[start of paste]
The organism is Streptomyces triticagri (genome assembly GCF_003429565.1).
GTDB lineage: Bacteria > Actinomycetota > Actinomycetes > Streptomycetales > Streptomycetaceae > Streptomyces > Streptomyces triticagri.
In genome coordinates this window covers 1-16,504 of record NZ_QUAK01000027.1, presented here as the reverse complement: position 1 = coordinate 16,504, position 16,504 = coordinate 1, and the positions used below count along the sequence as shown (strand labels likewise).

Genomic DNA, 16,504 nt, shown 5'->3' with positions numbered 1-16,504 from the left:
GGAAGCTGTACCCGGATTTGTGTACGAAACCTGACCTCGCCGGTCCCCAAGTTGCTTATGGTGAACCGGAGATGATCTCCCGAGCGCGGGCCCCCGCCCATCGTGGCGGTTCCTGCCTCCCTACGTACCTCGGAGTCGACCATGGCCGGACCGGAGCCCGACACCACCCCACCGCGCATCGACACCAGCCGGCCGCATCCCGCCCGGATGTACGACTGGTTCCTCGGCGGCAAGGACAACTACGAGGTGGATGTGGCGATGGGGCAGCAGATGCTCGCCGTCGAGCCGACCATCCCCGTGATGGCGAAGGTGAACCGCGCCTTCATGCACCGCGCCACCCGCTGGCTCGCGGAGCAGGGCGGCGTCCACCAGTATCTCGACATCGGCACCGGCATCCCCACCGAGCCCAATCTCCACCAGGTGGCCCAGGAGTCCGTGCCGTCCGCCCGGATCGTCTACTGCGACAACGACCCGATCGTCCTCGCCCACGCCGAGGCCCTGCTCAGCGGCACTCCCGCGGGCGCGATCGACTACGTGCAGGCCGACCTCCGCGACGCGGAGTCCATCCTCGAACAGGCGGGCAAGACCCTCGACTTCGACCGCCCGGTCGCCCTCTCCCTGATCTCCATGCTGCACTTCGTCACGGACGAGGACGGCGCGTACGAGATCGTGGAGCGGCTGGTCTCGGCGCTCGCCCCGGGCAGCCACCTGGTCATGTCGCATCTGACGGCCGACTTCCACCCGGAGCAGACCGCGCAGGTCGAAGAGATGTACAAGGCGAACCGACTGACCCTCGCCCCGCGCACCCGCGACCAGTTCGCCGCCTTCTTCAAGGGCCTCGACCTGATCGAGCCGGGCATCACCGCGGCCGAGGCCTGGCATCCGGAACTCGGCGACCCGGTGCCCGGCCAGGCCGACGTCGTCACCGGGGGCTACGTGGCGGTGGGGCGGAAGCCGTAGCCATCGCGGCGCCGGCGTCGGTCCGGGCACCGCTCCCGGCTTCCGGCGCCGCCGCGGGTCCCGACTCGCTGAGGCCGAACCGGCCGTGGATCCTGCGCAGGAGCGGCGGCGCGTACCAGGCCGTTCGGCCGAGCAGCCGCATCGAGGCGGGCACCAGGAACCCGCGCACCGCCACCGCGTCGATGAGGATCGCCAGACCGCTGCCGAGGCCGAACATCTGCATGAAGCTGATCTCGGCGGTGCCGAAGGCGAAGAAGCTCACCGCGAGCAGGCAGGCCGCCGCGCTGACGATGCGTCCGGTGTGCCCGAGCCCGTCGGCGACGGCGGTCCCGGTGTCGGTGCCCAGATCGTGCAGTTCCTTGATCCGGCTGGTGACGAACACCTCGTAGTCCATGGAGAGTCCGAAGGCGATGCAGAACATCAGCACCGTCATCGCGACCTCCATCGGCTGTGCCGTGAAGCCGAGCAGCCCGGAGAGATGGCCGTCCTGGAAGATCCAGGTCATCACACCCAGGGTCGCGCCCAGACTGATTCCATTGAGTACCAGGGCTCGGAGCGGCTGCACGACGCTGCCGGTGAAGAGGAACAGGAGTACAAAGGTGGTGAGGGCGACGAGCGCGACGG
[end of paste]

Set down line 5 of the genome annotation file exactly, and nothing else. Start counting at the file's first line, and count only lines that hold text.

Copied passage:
GGAAGCTGTACCCGGATTTGTGTACGAAACCTGACCTCGCCGGTCCCCAAGTTGCTTATGGTGAACCGGAGATGATCTCCCGAGCGCGGGCCCCCGCCCATCGTGGCGGTTCCTGCCTCCCTACGTACCTCGGAGTCGACCATGGCCGGACCGGAGCCCGACACCACCCCACCGCGCATCGACACCAGCCGGCCGCATCCCGCCCGGATGTACGACTGGTTCCTCGGCGGCAAGGACAACTACGAGGTGGATGTGGCGATGGGGCAGCAGATGCTCGCCGTCGAGCCGACCATCCCCGTGATGGCGAAGGTGAACCGCGCCTTCATGCACCGCGCCACCCGCTGGCTCGCGGAGCAGGGCGGCGTCCACCAGTATCTCGACATCGGCACCGGCATCCCCACCGAGCCCAATCTCCACCAGGTGGCCCAGGAGTCCGTGCCGTCCGCCCGGATCGTCTACTGCGACAACGACCCGATCGTCCTCGCCCACGCCGAGGCCCTGCTCAGCGGCACTCCCGCGGGCGCGATCGACTACGTGCAGGCCGACCTCCGCGACGCGGAGTCCATCCTCGAACAGGCGGGCAAGACCCTCGACTTCGACCGCCCGGTCGCCCTCTCCCTGATCTCCATGCTGCACTTCGTCACGGACGAGGACGGCGCGTACGAGATCGTGGAGCGGCTGGTCTCGGCGCTCGCCCCGGGCAGCCACCTGGTCATGTCGCATCTGACGGCCGACTTCCACCCGGAGCAGACCGCGCAGGTCGAAGAGATGTACAAGGCGAACCGACTGACCCTCGCCCCGCGCACCCGCGACCAGTTCGCCGCCTTCTTCAAGGGCCTCGACCTGATCGAGCCGGGCATCACCGCGGCCGAGGCCTGGCATCCGGAACTCGGCGACCCGGTGCCCGGCCAGGCCGACGTCGTCACCGGGGGCTACGTGGCGGTGGGGCGGAAGCCGTAGCCATCGCGGCGCCGGCGTCGGTCCGGGCACCGCTCCCGGCTTCCGGCGCCGCCGCGGGTCCCGACTCGCTGAGGCCGAACCGGCCGTGGATCCTGCGCAGGAGCGGCGGCGCGTACCAGGCCGTTCGGCCGAGCAGCCGCATCGAGGCGGGCACCAGGAACCCGCGCACCGCCACCGCGTCGATGAGGATCGCCAGACCGCTGCCGAGGCCGAACATCTGCATGAAGCTGATCTCGGCGGTGCCGAAGGCGAAGAAGCTCACCGCGAGCAGGCAGGCCGCCGCGCTGACGATGCGTCCGGTGTGCCCGAGCCCGTCGGCGACGGCGGTCCCGGTGTCGGTGCCCAGATCGTGCAGTTCCTTGATCCGGCTGGTGACGAACACCTCGTAGTCCATGGAGAGTCCGAAGGCGATGCAGAACATCAGCACCGTCATCGCGACCTCCATCGGCTGTGCCGTGAAGCCGAGCAGCCCGGAGAGATGGCCGTCCTGGAAGATCCAGGTCATCACACCCAGGGTCGCGCCCAGACTGATTCCATTGAGTACCAGGGCTCGGAGCGGCTGCACGACGCTGCCGGTGAAGAGGAACAGGAGTACAAAGGTGGTGAGGGCGACGAGCGCGACGG